From the top · 1 February 2018

Treasury and BEIS committees launch separate small business inquiries

The inquiries will explore what more can be done to boost productivity and innovation

Two influential cross-party committees in Westminster have today launched separate inquiries into the state of small business in Britain.

The Treasury committee has opened a new inquiry into small business finance in the wake of the scandal involving the RBS Global Restructuring Group (GRG), whilst the Business, Energy and Industrial Strategy (BEIS) committee launched its own inquiry into small business productivity.

The Treasury committee inquiry is set to consider competition in the small business finance market. It will look into the various sources of funding available to smaller companies, including crowdfunding and peer-to-peer lending.

The inquiry will also consider whether current regulations provide appropriate protection to small business owners when they borrow money.

Meanwhile, the BEIS committee will inquire into whether enough is being done to protect smaller firms from the unfair treatment of larger companies.

The inquiry will examine the effectiveness of key government initiatives to tackle issues such as late payments, such as the establishment of the small business commissioner’s office. The BEIS committee will also ask if owners at smaller ventures have sufficient access to quality management training.

Commenting on the launch of new its inquiry, chair of the BEIS committee, Rachel Reeves, said that the recent collapse of construction giant Carillion had held a spotlight over the treatment of small suppliers by large businesses, revealing the hardships caused by late payments.

Reeves added: “Deliberate supply chain bullying can be devastating for business owners and contributes to thousands of business deaths each year. We want to hear if the government could be doing more to stop this.”

Nicky Morgan, chair of the Treasury committee’s inquiry, said that the GRG case had highlighted how unfairly small companies get treated when borrowing from banks, and how little access to justice owners have when things go wrong.

“Little has changed since GRG to prevent similar mistreatment happening again, nor to guarantee victims access to fair and reasonable redress,” Morgan added.

“Entrepreneurs and small business owners are frequently held up as the backbone of the economy, and as part of the solution to the UK’s productivity problem. The case of GRG has undermined the trust of small firms in banks and highlighted the imbalanced and potentially exploitative relationship between banks and SMEs.”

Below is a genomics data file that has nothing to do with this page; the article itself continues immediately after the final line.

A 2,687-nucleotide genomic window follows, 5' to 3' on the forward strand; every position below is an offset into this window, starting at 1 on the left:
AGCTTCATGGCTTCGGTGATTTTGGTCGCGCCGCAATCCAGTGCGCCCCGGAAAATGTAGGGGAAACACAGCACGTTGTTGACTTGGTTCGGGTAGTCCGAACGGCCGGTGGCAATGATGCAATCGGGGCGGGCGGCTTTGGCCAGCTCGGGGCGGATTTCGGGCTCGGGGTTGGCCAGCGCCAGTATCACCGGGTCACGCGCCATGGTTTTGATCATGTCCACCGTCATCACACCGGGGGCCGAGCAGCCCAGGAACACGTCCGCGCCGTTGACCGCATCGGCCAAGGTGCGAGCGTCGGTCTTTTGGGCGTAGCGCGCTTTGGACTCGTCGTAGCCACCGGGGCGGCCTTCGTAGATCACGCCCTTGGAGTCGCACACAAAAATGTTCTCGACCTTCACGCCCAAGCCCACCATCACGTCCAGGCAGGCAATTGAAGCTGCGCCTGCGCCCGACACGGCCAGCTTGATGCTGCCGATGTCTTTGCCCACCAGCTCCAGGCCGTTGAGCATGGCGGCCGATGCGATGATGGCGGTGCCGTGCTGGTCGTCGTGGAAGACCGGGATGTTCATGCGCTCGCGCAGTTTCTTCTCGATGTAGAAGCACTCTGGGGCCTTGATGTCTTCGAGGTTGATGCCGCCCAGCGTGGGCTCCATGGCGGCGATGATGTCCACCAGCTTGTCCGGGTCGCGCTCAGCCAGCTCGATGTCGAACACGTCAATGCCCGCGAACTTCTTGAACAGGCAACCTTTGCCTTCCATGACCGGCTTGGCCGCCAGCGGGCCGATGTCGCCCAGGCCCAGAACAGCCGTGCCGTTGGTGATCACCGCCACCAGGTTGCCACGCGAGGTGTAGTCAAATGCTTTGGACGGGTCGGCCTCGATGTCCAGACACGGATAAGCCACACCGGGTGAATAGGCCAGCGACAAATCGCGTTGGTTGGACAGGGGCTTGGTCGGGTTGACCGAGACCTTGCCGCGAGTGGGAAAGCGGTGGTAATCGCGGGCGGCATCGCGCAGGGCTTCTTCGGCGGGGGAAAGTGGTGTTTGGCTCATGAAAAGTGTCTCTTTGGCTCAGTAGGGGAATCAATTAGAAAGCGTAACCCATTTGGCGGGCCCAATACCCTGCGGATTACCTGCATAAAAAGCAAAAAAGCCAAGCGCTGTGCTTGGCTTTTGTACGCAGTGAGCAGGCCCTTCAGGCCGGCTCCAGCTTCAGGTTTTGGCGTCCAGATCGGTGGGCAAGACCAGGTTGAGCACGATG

This week, the head Promontory, the financial group tasked with investigating the GRG case, Tony Boorman, told the Treasury select committee of MPs that the RBS division had deliberately put its small business customers “on a path to insolvency”.

Meanwhile, RBS chief executive, Ross McEwan, admitted that his bank “did not do a good job with these customers”.

Reiterating the importance of Britain’s smaller enterprises for the wider economy, Reeves went on to say: “Whether they are aware of it or not, small businesses have a vital role in helping to tackle the UK’s wider productivity problem.

“Often our small businesses lag behind their overseas competitors in terms of innovation and productivity, and we want to explore what more the government could be doing to help boost this.”

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ALT TEXT

Carillion collapse puts thousands of suppliers and sub-contractors at risk

The collapse of construction giant Carillion could be highly damaging for thousands of small British firms, according to a number of leading industry organisations

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ABOUT THE EXPERT

Fred Heritage is deputy editor at Business Advice. He has a BA in politics and international relations from the University of Kent and an MA in international conflict from Kings College London. He previously worked as a reporter at Global Trade Review magazine.

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